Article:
Fuchsia × hybrids `Dollar Princess' plants were grown under 35 day/night temperature (DT/NT) environments ranging from 10 to 30C over 2 years. Plants were grown under short days (SD) (9-hour 15-minute photoperiod) or long days (LD) (9-hour 15-minute photoperiod plus a 4-hour night interruption) within each environment. The influence of temperature on Fuchsia stem elongation and leaf expansion was best described by the relationship or difference (DIF) between DT and NT (DT - NT) rather than actual DT and NT between 10 and 25C. Both internode length and leaf area increased linearly as DIF increased from - 15 to + 15C with DT and NT between 10 and 25C. Internode length increased 0.129 and 0.071 cm/1C increase in DIF for LD- and SD-grown plants, respectively. Individual leaf area increased 0.52 and 0.40 cm2/1C increase in DIF for LD- and SD-grown plants, respectively. DT or NT above 24C reduced stem elongation and leaf expansion, regardless of DIF. The response of stem elongation and leaf expansion to DIF was greater on a percent basis when plants were grown under SD and LD, respectively. On an absolute basis, both internode length and leaf area were greater on LD-grown plants. Branching increased as average daily temperature decreased from 25 to 12C. Photoperiod did not affect branching.
Rhizomes of Curcuma alismatifolia `Chiang Mai Pink' and tissue cultured plants of C. cordata, C. petiolata `Emperor', C. thorelii, Kaempferia sp. `Grande', Siphonichilus decora and S. kirkii were grown in a greenhouse under 8-, 12-, 16-, and 20-hour photoperiods. All plants grown under the 8-hour photoperiod became dormant over a 15 week time period. After 90 days, most ginger species grown under the 16- and 20-hour photoperiods were taller than those grown under 8 and 12 hours. A larger number of unfolded leaves was indicated for all ginger species grown under 16- and 20-hour photoperiods compared to those grown under 8- and 12-hour photoperiods except for C. thorelli. The percentage of unfolded leaves as determined by quartile indicated similar results. The number of underground rhizomes of C. alismatifolia, C. cordata, and C. petiolata increased when plants were grown at 16 and 20-hour photoperiods. The number of tuberous-roots (t-roots) increased as photoperiod decreased below 16 hours for C. alismatifolia, C. cordata, C. petiolata, Kaempferia sp. and S. kirkii. Siphonichilus decora produced no t-roots while C. thorelii produced the most t-roots at 16 hours. Vegetative growth of gingers grown in this study, except for C. thorelii, was maintained and increased at photoperiods of 16 and 20 hours.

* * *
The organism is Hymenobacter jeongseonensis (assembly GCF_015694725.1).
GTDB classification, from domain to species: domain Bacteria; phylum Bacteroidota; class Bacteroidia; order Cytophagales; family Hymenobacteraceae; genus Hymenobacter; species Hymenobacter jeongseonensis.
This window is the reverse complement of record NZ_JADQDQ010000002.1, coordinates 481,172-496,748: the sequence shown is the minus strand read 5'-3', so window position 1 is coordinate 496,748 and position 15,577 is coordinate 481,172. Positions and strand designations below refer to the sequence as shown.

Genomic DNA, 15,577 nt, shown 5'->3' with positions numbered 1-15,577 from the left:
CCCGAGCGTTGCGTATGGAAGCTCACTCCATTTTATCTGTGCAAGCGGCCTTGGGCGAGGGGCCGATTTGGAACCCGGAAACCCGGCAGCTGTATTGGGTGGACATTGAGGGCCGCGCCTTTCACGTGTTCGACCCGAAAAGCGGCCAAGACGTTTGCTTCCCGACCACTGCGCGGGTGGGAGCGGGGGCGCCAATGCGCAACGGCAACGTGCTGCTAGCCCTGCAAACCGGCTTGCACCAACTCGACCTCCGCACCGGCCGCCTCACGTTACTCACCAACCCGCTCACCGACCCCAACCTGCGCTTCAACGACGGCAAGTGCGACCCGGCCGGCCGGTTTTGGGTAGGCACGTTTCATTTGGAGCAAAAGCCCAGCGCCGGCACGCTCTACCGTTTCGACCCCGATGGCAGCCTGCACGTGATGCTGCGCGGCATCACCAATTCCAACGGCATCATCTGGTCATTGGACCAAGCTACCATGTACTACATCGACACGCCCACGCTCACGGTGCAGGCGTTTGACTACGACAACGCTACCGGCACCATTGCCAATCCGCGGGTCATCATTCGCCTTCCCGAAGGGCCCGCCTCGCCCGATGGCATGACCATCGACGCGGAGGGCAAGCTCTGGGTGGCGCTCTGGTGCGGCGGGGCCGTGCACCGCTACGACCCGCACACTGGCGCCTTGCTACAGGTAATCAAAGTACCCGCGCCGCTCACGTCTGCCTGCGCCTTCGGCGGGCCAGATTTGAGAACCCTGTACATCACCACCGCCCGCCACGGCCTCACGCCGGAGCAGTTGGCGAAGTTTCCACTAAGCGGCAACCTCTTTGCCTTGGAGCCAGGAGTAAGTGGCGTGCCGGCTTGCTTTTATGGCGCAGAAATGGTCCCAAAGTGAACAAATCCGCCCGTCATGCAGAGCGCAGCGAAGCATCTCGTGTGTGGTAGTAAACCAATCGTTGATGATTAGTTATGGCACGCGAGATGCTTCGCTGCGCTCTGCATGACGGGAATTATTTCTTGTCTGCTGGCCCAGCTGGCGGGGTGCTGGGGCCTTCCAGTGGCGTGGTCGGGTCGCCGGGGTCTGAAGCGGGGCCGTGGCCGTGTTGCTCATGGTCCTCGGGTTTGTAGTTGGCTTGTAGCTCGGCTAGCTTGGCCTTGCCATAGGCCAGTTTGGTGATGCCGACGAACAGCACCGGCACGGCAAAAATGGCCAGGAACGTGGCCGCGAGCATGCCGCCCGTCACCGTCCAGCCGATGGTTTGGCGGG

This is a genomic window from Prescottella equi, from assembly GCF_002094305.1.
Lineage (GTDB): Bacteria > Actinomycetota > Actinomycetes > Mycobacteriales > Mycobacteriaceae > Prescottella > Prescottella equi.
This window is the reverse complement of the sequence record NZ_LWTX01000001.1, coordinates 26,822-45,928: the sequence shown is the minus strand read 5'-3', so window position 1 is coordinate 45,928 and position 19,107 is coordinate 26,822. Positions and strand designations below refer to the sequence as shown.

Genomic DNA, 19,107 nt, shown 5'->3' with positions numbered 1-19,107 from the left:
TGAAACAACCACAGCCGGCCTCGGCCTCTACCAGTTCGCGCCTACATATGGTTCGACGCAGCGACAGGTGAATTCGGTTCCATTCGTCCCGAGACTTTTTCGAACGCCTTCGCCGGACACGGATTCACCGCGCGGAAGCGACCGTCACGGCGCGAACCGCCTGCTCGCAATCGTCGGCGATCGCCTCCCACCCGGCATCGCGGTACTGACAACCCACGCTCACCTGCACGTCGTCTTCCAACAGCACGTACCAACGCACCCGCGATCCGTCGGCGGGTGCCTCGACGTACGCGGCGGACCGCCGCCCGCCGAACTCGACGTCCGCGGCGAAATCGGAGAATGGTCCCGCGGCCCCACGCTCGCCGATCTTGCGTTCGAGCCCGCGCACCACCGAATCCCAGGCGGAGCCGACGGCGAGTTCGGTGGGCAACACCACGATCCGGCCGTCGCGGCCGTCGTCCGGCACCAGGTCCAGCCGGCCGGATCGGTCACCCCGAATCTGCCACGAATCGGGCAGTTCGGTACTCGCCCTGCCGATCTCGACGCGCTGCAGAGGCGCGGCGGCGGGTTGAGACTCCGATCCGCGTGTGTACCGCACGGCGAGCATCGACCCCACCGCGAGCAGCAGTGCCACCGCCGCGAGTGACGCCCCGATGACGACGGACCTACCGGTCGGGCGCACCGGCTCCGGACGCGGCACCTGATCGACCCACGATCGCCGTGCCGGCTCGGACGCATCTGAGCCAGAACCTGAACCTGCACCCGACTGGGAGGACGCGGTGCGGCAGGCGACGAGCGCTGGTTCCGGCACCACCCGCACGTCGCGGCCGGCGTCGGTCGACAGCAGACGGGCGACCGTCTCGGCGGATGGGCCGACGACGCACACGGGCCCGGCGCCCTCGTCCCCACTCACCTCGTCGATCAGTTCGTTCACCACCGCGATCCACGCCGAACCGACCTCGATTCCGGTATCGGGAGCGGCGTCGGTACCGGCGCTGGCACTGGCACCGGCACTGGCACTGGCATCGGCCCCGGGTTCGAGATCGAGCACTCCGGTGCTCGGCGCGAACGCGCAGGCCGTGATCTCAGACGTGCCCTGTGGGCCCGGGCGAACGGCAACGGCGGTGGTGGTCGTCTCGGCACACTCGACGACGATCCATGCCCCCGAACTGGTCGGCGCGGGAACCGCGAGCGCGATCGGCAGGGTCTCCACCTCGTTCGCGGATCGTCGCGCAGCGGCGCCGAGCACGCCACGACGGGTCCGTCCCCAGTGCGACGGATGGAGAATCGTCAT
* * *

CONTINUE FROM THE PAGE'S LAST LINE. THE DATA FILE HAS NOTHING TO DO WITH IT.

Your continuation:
Photoperiods of 8 and 12 hours induced dormancy and t-root production of most of these gingers.
factors influencing floral initiation and development were studied. The ability to manipulate flowering is a first step in developing commercial seed production protocols. Temperature and photoperiod are two of the most important environmental factors in
Peppermint (Mentha piperita L.) was grown under growth room conditions with two photoperiodic treatments, short day and long day. Each treatment received a total of 13 hours light per 24 hour cycle, either continuously (13H) or as an interrupted night treatment (131) with 1 hour of light in the middle of the dark period. In addition to the previously reported changes in dry matter yield of herb, oil yield, growth habit and flowering, the photoperiodic treatments strongly influenced the proportions of several individual monoterpenes in peppermint. The long day treatment resulted in reduced levels of menthofuran, pulegone, menthyl acetate and limonene as well as increased levels of menthone, menthol, neo menthol acetate (+ unknown), trans-sabenine hydrate, cineole and β pinene + sabenine.
nonfreezing temperatures, shortened photoperiods induce cold acclimation of many woody plant species ( Howell and Weiser, 1970 ; Li et al., 2002 ; Marian et al., 2004 ) and some herbaceous species such as Hordeum vulgare L. ‘Dicktoo’ ( Fowler et al., 2001
colorful and/or uniquely shaped scions as potted plants ( Kim and Kim, 2006 ). Erwin (1996) subsequently researched temperature and photoperiod effects on grafted cacti growth to decrease scion losses. Little recent work has focused on desert cacti